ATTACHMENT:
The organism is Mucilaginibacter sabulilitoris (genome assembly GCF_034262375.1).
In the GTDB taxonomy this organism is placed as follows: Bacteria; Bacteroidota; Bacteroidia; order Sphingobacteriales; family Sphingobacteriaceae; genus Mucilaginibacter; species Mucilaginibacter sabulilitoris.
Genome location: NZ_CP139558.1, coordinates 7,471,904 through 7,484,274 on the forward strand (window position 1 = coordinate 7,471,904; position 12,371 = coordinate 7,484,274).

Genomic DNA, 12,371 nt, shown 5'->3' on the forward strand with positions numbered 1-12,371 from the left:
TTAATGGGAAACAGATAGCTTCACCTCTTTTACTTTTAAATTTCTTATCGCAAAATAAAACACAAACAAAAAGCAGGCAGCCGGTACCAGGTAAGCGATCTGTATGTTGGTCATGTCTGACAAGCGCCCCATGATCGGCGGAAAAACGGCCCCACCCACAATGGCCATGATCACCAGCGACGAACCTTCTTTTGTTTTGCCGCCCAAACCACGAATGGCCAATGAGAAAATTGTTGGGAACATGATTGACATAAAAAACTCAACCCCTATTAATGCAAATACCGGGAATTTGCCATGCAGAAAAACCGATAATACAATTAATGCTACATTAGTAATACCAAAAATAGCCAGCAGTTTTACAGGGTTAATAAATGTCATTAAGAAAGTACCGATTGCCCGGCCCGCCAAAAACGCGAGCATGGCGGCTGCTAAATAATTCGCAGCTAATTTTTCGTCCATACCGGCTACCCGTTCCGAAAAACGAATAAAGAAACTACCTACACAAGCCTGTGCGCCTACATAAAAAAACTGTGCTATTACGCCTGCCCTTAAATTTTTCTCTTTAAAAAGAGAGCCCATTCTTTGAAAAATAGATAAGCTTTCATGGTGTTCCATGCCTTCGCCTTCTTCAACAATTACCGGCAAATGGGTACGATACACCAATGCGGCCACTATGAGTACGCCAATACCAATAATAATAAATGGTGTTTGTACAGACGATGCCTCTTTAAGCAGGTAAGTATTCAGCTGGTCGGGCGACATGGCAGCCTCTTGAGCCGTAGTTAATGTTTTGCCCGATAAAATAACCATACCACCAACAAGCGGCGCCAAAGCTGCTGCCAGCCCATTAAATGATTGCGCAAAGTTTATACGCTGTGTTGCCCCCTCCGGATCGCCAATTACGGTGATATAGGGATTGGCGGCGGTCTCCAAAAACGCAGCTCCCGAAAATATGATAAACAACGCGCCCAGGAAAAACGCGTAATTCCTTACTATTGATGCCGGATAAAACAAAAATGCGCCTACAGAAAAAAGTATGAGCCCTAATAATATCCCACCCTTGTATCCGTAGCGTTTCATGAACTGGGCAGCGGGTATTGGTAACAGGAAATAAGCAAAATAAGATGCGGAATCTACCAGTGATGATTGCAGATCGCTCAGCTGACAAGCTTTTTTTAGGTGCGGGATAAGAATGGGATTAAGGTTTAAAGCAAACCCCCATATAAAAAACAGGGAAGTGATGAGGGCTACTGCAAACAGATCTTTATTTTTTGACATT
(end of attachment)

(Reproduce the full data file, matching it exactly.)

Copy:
The organism is Mucilaginibacter sabulilitoris (genome assembly GCF_034262375.1).
In the GTDB taxonomy this organism is placed as follows: Bacteria; Bacteroidota; Bacteroidia; order Sphingobacteriales; family Sphingobacteriaceae; genus Mucilaginibacter; species Mucilaginibacter sabulilitoris.
Genome location: NZ_CP139558.1, coordinates 7,471,904 through 7,484,274 on the forward strand (window position 1 = coordinate 7,471,904; position 12,371 = coordinate 7,484,274).

Genomic DNA, 12,371 nt, shown 5'->3' on the forward strand with positions numbered 1-12,371 from the left:
TTAATGGGAAACAGATAGCTTCACCTCTTTTACTTTTAAATTTCTTATCGCAAAATAAAACACAAACAAAAAGCAGGCAGCCGGTACCAGGTAAGCGATCTGTATGTTGGTCATGTCTGACAAGCGCCCCATGATCGGCGGAAAAACGGCCCCACCCACAATGGCCATGATCACCAGCGACGAACCTTCTTTTGTTTTGCCGCCCAAACCACGAATGGCCAATGAGAAAATTGTTGGGAACATGATTGACATAAAAAACTCAACCCCTATTAATGCAAATACCGGGAATTTGCCATGCAGAAAAACCGATAATACAATTAATGCTACATTAGTAATACCAAAAATAGCCAGCAGTTTTACAGGGTTAATAAATGTCATTAAGAAAGTACCGATTGCCCGGCCCGCCAAAAACGCGAGCATGGCGGCTGCTAAATAATTCGCAGCTAATTTTTCGTCCATACCGGCTACCCGTTCCGAAAAACGAATAAAGAAACTACCTACACAAGCCTGTGCGCCTACATAAAAAAACTGTGCTATTACGCCTGCCCTTAAATTTTTCTCTTTAAAAAGAGAGCCCATTCTTTGAAAAATAGATAAGCTTTCATGGTGTTCCATGCCTTCGCCTTCTTCAACAATTACCGGCAAATGGGTACGATACACCAATGCGGCCACTATGAGTACGCCAATACCAATAATAATAAATGGTGTTTGTACAGACGATGCCTCTTTAAGCAGGTAAGTATTCAGCTGGTCGGGCGACATGGCAGCCTCTTGAGCCGTAGTTAATGTTTTGCCCGATAAAATAACCATACCACCAACAAGCGGCGCCAAAGCTGCTGCCAGCCCATTAAATGATTGCGCAAAGTTTATACGCTGTGTTGCCCCCTCCGGATCGCCAATTACGGTGATATAGGGATTGGCGGCGGTCTCCAAAAACGCAGCTCCCGAAAATATGATAAACAACGCGCCCAGGAAAAACGCGTAATTCCTTACTATTGATGCCGGATAAAACAAAAATGCGCCTACAGAAAAAAGTATGAGCCCTAATAATATCCCACCCTTGTATCCGTAGCGTTTCATGAACTGGGCAGCGGGTATTGGTAACAGGAAATAAGCAAAATAAGATGCGGAATCTACCAGTGATGATTGCAGATCGCTCAGCTGACAAGCTTTTTTTAGGTGCGGGATAAGAATGGGATTAAGGTTTAAAGCAAACCCCCATATAAAAAACAGGGAAGTGATGAGGGCTACTGCAAACAGATCTTTATTTTTTGACATT